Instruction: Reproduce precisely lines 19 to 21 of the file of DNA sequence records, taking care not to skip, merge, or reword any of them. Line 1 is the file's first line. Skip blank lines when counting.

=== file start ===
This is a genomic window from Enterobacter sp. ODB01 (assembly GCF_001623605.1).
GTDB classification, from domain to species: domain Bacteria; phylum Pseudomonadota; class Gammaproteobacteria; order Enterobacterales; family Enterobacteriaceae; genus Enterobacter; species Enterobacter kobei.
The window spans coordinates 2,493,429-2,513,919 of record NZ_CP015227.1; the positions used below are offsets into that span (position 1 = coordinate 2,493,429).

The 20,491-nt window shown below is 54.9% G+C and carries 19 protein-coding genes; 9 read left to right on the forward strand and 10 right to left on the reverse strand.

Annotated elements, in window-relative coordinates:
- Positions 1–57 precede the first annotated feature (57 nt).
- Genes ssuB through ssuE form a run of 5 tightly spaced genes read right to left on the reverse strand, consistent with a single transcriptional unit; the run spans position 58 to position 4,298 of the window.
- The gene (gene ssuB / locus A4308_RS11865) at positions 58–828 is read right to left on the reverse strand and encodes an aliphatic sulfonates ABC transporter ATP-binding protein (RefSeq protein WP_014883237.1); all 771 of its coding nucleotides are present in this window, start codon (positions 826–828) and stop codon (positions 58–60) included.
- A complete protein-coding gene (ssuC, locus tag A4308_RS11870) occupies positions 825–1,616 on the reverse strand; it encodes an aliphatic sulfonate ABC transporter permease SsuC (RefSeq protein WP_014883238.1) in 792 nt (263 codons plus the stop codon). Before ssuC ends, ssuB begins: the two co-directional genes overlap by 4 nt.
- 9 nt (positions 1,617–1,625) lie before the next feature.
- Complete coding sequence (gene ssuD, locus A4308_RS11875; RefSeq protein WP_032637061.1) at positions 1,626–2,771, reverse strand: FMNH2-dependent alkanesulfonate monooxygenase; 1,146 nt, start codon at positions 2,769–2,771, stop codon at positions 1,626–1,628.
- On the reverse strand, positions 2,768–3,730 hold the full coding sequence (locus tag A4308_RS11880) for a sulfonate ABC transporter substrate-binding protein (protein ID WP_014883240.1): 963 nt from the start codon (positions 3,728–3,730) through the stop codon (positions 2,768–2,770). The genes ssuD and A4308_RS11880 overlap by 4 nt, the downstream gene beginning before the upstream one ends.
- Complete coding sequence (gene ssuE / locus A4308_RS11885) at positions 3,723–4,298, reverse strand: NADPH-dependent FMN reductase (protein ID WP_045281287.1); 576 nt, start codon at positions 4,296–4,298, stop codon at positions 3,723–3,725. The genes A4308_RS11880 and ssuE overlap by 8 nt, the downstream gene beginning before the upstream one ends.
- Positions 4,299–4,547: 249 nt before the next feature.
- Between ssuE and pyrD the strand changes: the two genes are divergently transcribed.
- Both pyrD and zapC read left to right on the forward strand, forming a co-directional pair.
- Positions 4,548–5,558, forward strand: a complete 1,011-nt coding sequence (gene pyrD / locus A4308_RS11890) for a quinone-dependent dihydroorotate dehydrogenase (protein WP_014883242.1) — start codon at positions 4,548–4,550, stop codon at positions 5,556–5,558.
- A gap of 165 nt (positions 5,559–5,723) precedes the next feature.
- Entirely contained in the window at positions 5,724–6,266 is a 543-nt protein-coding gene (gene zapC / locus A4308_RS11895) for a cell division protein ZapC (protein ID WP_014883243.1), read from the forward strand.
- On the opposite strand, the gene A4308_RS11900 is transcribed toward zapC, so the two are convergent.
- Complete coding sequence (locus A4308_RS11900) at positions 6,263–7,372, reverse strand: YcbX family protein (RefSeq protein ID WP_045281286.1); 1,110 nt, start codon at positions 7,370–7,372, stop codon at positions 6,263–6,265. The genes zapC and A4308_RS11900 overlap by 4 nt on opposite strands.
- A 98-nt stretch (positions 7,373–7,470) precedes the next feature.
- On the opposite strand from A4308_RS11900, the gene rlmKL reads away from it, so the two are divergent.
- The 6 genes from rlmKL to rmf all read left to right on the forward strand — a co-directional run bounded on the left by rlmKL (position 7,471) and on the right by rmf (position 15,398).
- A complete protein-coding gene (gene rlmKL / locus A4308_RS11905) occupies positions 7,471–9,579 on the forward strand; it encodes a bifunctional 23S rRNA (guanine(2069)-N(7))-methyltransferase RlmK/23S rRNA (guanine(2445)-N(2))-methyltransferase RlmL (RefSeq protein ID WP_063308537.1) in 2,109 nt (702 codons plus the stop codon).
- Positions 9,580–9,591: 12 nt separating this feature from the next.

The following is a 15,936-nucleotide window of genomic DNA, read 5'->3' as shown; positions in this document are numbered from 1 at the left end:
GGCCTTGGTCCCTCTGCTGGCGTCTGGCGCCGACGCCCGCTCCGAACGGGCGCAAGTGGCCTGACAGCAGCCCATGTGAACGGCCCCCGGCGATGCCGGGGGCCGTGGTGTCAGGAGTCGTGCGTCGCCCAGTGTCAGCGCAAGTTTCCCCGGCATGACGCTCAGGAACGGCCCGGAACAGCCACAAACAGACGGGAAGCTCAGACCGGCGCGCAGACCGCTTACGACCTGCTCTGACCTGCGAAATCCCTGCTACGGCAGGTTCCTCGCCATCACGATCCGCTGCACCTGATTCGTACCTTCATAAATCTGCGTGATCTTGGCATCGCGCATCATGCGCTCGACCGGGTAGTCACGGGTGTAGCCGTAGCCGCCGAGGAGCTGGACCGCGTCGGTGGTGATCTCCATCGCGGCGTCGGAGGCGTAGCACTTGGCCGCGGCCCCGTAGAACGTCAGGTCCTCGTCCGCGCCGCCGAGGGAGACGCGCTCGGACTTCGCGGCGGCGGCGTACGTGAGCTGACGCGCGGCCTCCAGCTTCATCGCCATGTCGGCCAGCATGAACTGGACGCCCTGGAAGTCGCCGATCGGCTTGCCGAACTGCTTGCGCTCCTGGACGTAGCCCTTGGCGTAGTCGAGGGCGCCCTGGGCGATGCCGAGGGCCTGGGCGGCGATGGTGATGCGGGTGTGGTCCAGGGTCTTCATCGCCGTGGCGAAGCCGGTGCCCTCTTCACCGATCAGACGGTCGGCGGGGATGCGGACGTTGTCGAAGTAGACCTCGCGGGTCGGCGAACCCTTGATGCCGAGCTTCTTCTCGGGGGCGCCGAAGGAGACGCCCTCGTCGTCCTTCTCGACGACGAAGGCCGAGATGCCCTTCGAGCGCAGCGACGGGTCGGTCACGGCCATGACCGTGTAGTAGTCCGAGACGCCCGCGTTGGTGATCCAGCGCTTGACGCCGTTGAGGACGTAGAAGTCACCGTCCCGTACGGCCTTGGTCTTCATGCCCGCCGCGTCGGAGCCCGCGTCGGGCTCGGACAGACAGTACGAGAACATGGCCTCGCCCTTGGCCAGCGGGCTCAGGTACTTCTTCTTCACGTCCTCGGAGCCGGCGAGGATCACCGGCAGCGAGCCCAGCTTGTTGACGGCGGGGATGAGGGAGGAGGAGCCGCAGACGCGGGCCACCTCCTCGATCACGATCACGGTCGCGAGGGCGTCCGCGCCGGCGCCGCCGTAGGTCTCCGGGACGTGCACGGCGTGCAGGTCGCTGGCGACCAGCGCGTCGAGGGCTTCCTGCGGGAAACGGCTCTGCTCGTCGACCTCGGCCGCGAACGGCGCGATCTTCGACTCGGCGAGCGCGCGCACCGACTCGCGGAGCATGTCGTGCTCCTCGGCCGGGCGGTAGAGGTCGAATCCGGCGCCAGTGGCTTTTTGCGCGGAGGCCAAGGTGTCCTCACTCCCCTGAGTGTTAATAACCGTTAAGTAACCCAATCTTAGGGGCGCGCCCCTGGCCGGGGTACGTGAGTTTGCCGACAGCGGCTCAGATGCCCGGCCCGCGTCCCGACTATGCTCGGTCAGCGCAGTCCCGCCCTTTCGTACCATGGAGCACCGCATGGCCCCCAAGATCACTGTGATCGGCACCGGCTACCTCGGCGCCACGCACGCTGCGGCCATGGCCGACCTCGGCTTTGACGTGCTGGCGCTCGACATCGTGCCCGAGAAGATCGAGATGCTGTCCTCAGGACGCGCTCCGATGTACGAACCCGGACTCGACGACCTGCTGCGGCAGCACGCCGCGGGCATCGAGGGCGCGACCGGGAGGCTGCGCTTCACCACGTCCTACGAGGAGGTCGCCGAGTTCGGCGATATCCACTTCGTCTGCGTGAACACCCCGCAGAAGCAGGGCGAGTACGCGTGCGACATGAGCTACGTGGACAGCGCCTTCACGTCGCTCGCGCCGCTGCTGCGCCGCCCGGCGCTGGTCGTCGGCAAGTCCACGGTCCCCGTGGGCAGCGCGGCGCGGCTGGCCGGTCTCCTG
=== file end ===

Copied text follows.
- Entirely contained in the window at positions 5,724–6,266 is a 543-nt protein-coding gene (gene zapC / locus A4308_RS11895) for a cell division protein ZapC (protein ID WP_014883243.1), read from the forward strand.
- On the opposite strand, the gene A4308_RS11900 is transcribed toward zapC, so the two are convergent.
- Complete coding sequence (locus A4308_RS11900) at positions 6,263–7,372, reverse strand: YcbX family protein (RefSeq protein ID WP_045281286.1); 1,110 nt, start codon at positions 7,370–7,372, stop codon at positions 6,263–6,265. The genes zapC and A4308_RS11900 overlap by 4 nt on opposite strands.